NEW YORK, June 9, 2015 /PRNewswire-USNewswire/ -- The outbreak of measles that began in California and spread to several other states earlier this year demonstrated that vaccine-preventable diseases are not a thing of the past, as many Americans seem to believe. Some potentially disabling and fatal infectious diseases are making a comeback, and vaccines are critically important to preventing these once-common childhood diseases from threatening the public's health again.
"These recent outbreaks teach us that these diseases are still around and can show up anywhere," said Mark H. Sawyer, MD, professor, Clinical Pediatrics, Division of Infectious Diseases, University of California, San Diego School of Medicine-Rady Children's Hospital. "Making sure everyone is immunized can prevent future widespread outbreaks and create herd immunity that will protect vulnerable people who can't get the vaccine because their immune systems are suppressed or because they are too young to be immunized."
Even pregnant women should be immunized, according to Sonja Rasmussen, MD, MS, Editor-in-Chief, Morbidity and Mortality Weekly Report (MMWR), U.S. Centers for Disease Control and Prevention. "A pregnant woman should get all the recommended vaccinations, including a pertussis booster and an annual flu shot. Being immunized not only protects her health, it protects her baby from the day it's born," Dr. Rasmussen said.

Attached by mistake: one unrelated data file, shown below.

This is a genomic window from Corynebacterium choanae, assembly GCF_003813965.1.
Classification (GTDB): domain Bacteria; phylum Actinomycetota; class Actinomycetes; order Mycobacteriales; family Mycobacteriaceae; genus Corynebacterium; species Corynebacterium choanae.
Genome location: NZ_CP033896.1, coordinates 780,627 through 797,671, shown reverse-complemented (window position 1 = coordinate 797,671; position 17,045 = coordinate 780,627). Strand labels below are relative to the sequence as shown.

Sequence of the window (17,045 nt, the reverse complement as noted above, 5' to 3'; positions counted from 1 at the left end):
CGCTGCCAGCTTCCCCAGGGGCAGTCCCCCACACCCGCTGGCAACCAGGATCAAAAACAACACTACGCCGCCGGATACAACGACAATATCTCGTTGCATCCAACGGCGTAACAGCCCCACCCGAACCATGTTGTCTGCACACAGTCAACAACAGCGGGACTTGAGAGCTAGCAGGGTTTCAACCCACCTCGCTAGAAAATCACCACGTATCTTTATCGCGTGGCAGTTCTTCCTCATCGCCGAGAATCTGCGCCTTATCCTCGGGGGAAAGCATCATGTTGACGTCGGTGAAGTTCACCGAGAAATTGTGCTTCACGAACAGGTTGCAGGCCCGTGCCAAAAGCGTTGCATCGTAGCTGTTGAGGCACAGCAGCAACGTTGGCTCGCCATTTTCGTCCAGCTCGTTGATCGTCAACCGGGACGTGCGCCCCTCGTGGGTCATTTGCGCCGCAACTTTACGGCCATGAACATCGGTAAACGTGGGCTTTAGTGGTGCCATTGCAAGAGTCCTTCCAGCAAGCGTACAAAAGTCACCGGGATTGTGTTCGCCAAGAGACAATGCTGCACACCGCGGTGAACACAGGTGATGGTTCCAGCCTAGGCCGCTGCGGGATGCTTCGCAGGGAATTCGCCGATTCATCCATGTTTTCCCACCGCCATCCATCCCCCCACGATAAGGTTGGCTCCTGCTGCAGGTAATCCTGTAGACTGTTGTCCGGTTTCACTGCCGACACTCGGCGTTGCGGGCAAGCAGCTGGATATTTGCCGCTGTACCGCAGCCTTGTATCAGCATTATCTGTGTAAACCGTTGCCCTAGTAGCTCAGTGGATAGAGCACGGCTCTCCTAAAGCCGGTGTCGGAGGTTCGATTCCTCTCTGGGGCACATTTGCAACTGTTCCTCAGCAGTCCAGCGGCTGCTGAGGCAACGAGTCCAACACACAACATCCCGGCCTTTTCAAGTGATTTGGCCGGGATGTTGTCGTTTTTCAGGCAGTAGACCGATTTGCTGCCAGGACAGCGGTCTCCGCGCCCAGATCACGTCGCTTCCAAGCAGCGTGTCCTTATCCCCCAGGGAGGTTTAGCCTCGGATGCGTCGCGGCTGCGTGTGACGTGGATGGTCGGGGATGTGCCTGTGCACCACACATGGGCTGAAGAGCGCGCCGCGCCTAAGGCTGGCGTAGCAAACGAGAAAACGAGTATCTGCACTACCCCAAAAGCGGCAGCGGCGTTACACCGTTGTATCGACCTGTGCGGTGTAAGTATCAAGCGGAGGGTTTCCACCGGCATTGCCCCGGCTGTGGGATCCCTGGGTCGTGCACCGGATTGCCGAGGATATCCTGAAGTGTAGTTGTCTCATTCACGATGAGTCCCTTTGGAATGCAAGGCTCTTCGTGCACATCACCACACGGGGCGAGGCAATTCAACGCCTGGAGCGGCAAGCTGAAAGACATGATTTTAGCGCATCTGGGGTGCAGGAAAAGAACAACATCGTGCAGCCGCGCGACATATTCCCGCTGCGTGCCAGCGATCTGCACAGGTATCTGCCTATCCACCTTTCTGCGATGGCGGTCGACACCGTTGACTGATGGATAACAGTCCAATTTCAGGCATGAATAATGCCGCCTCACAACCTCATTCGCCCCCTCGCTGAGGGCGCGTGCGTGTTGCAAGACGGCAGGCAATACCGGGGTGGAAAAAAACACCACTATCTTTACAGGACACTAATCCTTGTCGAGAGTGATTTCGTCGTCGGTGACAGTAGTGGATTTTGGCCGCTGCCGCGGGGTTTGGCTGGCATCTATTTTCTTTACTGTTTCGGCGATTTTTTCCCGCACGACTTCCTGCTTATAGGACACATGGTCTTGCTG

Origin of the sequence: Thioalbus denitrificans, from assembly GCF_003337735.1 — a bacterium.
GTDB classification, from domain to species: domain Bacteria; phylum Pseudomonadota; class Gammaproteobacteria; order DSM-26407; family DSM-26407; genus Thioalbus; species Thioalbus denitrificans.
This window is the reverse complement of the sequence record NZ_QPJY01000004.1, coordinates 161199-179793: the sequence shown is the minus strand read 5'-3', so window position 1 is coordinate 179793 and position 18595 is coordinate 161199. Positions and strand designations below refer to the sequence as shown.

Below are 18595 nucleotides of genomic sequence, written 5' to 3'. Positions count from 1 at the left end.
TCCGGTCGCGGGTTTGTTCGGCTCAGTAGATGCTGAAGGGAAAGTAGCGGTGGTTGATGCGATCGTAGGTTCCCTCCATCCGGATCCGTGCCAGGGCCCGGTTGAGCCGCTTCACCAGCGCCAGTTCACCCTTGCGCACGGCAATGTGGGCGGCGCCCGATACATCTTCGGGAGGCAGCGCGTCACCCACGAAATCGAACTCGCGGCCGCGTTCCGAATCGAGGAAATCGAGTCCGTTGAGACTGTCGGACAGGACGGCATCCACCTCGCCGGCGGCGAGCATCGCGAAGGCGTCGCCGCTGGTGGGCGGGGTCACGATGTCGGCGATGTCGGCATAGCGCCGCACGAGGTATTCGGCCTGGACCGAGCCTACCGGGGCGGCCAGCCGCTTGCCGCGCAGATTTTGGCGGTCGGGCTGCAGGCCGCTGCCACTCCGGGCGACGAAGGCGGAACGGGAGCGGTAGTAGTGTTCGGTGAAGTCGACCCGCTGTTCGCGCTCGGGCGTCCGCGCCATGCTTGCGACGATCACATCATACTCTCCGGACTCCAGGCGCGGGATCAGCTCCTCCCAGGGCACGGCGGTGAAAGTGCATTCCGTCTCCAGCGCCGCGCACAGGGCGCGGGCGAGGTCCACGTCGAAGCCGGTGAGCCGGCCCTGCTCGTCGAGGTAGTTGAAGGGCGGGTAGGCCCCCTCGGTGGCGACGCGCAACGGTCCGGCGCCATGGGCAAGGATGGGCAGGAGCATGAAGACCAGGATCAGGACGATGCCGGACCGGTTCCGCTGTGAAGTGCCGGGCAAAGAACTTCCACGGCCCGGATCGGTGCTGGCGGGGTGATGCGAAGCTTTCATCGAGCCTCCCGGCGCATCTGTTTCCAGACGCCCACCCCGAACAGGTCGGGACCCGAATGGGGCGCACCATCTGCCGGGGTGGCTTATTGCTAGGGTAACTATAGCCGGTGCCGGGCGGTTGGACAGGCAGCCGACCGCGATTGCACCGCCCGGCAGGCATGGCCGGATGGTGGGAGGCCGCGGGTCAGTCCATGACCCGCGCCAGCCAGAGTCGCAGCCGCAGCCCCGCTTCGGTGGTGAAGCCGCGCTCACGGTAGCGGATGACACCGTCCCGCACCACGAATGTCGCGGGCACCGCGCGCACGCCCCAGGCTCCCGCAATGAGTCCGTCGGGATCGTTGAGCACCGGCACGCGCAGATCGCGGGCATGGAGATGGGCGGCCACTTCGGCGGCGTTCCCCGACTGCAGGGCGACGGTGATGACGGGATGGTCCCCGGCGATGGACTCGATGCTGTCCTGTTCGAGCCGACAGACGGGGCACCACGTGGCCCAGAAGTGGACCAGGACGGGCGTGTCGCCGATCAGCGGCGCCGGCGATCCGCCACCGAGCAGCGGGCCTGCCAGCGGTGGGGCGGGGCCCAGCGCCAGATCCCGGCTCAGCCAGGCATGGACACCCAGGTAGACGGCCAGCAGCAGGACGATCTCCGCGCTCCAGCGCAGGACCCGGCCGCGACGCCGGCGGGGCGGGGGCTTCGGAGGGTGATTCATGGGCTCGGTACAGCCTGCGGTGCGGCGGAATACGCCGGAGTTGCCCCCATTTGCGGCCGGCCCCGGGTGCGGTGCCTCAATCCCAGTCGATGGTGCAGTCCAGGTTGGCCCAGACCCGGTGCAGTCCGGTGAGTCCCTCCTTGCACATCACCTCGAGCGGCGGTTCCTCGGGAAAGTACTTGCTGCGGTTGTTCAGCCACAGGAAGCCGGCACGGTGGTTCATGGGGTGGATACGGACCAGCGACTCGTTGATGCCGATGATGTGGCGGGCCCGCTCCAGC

The two leading experts on vaccines made their comments and presented their latest research at a luncheon sponsored by the March of Dimes. The March of Dimes funded the development of the polio vaccine and encourages parents to keep their children and the community of children safe by following the schedule of vaccination recommended by the American Academy of Pediatrics.
The U.S. Centers for Disease Control and Prevention (CDC) calls vaccines one of the 10 greatest health achievements of the 20th century. Yet cases of measles and whooping cough are increasing because of declining immunization rates.
"Vaccines defeated diseases like polio, measles, pertussis and just recently rubella, (German measles)," says Edward R. B. McCabe, MD, PhD, March of Dimes Chief Medical Officer. "Those vaccines were successful because of consistent, long-term efforts. This recent lapse in our vigilance and commitment allowed these deadly diseases to return and spread. The March of Dimes remains a staunch advocate for vaccination of all children and pregnant women in accordance with the CDC's recommendations."
With chapters nationwide and its premier event, March for Babies, the March of Dimes works to improve the health of babies by preventing birth defects, premature birth and infant mortality. For the latest resources and information, visit marchofdimes.com or nacersano.org. Find us on Facebook and follow us on Twitter.